I try hard to set a higher standard, but it is difficult. First, the material is not particularly challenging to master, although my students, who often skimp on studying, might disagree. I assign term papers and set what I hope are high standards for research. Despite howls from my students, most of my exams are not multiple choice, but require them to express in their own words some key concept. I used to provide the notes I lectured with and Powerpoint slides, but when it became apparent they could not even be bothered to study from these, I stopped. Moreover, I was contributing to the problem. To really master the material, they need to take their own notes and learn from them. I even provided advice on how to study at the start of the semester, which apparently many never picked up in high school. Some students in every class will excel, and I will do my best to make the material more interesting, although it is pretty dry. Most seem to prefer mediocrity to exceptionalism.

While I can try to raise the bar in my own class, clearly the bar needs to be raised overall in community colleges. Instructors need to set higher standards. We do students no favors if the majority of them graduate with Gentleman C’s, or B’s that are really C’s. These students, like it or not, will be leading our great nation someday. Unless we academics set higher standards, America of the 21st century is likely to be a place where the mediocre, rather than the exceptional, are running the country. In other words, we will be a nation in decline.

Here is my advice to today’s high schoolers. If you can afford it, attend a four-year university. I suspect that overall you will have a much better academic experience. You should not be able to skate your way to a four-year degree, and if you can, I would lower the credentials of the college giving you the degree. You need to master every course that you take to succeed. Never settle for mediocrity, or you may think that is the way America works, because it is not, at least not yet. Always set a high standard for yourself. If instructors like me are not giving you the academic experience you imagine, raise holy hell. You deserve the best that I can give you.

 
The Thinker

Rockit Man

Ever have a guilty pleasure? Actually, I have quite a few, and one of them is reading the comic strip Brewster Rockit.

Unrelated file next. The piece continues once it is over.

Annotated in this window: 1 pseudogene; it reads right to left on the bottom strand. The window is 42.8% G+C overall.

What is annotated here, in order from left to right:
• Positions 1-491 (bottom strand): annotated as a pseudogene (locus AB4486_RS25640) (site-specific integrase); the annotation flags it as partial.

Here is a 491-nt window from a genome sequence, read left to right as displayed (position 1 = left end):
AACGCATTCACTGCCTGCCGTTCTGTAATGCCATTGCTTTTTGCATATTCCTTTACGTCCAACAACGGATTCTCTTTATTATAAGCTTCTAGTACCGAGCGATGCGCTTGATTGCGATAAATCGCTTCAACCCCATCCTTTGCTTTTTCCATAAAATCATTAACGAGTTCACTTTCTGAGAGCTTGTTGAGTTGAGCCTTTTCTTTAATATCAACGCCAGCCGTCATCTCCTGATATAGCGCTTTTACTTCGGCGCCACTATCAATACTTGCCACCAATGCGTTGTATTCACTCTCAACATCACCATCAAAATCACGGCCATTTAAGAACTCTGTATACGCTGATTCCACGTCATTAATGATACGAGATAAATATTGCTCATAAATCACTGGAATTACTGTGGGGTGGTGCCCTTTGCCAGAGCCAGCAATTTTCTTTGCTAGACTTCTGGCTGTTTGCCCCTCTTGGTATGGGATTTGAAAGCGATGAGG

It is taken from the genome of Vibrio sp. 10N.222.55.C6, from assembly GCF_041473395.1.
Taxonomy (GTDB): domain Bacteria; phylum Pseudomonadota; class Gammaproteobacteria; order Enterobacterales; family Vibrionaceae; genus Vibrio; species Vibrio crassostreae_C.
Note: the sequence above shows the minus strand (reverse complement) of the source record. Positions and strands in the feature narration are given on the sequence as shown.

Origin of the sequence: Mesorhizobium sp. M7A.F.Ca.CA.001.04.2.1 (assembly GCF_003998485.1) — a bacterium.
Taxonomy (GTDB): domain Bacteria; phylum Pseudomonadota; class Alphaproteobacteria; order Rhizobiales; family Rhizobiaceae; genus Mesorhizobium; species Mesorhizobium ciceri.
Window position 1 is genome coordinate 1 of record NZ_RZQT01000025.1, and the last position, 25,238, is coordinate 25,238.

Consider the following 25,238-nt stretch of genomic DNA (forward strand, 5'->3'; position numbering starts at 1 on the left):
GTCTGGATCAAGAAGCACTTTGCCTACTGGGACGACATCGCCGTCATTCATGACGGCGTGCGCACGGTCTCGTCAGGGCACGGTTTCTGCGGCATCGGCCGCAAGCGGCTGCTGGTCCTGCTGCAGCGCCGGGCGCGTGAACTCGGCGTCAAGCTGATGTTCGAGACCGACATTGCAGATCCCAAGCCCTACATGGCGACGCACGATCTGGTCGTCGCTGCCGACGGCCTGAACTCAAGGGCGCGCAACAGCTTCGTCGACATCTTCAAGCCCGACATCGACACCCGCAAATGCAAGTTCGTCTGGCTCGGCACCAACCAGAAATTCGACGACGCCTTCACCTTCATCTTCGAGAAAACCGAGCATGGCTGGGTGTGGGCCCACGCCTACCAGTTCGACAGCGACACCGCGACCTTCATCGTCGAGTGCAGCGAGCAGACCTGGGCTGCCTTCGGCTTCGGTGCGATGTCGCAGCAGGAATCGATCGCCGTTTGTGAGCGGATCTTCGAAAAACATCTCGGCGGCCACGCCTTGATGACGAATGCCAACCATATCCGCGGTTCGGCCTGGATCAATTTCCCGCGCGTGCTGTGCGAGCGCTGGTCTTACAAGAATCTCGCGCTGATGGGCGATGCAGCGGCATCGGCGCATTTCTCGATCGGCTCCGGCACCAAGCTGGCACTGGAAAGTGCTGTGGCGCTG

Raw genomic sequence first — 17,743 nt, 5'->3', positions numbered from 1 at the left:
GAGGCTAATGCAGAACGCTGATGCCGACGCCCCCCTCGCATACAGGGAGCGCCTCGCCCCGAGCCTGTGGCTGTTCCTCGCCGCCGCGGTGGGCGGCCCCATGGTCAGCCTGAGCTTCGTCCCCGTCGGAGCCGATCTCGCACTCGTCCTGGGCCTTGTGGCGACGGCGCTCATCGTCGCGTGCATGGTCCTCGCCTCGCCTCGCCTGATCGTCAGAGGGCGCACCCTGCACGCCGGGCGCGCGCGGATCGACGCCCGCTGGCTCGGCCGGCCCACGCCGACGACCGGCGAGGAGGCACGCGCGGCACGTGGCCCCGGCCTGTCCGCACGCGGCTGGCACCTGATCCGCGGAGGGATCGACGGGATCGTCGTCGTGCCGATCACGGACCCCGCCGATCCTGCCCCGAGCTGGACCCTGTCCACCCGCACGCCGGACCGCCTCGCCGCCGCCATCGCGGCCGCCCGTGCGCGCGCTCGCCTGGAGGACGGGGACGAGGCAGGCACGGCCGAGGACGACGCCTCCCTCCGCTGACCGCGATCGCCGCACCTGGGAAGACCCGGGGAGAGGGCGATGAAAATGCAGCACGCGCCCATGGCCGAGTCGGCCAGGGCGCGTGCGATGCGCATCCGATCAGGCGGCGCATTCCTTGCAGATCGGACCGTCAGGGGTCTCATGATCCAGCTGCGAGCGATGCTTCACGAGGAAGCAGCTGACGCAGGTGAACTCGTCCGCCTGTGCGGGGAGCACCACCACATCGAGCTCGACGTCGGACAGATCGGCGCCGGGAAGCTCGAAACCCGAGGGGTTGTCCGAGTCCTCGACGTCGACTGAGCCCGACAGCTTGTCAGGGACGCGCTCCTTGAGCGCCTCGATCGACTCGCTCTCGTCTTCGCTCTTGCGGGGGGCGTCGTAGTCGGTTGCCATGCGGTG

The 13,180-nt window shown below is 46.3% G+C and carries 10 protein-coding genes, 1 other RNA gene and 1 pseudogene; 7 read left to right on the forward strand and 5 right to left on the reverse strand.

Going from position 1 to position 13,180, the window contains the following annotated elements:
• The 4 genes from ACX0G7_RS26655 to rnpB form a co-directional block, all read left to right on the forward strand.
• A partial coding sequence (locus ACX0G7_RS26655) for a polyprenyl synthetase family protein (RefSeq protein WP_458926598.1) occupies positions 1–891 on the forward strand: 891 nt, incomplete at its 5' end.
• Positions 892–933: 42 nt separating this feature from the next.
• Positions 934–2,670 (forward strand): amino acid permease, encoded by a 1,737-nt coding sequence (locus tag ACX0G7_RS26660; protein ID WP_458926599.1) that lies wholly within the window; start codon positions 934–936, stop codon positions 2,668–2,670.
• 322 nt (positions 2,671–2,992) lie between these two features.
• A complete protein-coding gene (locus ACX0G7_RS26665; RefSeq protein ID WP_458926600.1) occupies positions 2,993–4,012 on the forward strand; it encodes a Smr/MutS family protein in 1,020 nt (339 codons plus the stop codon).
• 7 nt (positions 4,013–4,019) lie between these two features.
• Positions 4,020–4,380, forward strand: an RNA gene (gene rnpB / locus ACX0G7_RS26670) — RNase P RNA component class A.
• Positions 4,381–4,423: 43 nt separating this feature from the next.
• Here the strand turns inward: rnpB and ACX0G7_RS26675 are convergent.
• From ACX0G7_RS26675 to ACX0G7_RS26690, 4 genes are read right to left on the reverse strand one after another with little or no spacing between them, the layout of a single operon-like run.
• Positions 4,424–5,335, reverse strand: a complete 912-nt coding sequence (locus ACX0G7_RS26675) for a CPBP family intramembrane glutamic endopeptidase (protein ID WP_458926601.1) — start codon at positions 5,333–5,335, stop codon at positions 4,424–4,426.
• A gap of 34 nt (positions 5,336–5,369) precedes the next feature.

There is no reason to like this comic strip. Yes, there is no reason at all, except it appeals to those of us with a juvenile sense of humor, which I must have acquired somewhere in my life and never succeeded in shedding in adulthood. So I am coming out of the closet. I may try to be witty and sophisticated on this blog, but I still am a fan of grade school humor. Truly, this is a comic for the barely prepubescent, and yet I still like it. In fact, in getting my daily Brewster Rockit fix, I often laugh aloud, sometimes with tears running down my face.

Why do I like Brewster Rockit? Probably for the same reason I enjoyed Looney Tunes and Bullwinkle when I was a kid. I did not have to think too much to laugh at it. I never have to worry about whether the “plot” makes sense or not. It never will. Take today’s “plot”. Brewster Rocket, the titular commander of the R. U. Sirius space station, has been on humanitarian mission to rescue The Doughnut People. These walking, talking sugary snacks are apparently marooned on some planet and have begun to cannibalize each other. I tell you, humor rarely gets more sophomoric than one donut taking a bite out of each other. This humor is so middle school that I should not laugh at it at all. Yet I do. Frequently.

Things never make much sense on the space station R. U. Sirius. Trying to make sense of the strip is ultimately self-defeating, but the frame of the story (such as it is) is that the R. U. Sirius orbits the earth both to welcome aliens (presumably the friendly kind) and guard the earth from evil aliens, all while keeping us on the earth ignorant of all the aliens out there. Putting the empty-headed Brewster Rockit in charge of this space station is like electing George W. Bush to be President of the United States, in other words, not a good idea, but sort of fun seeing the village idiot trying to manage an impossible job.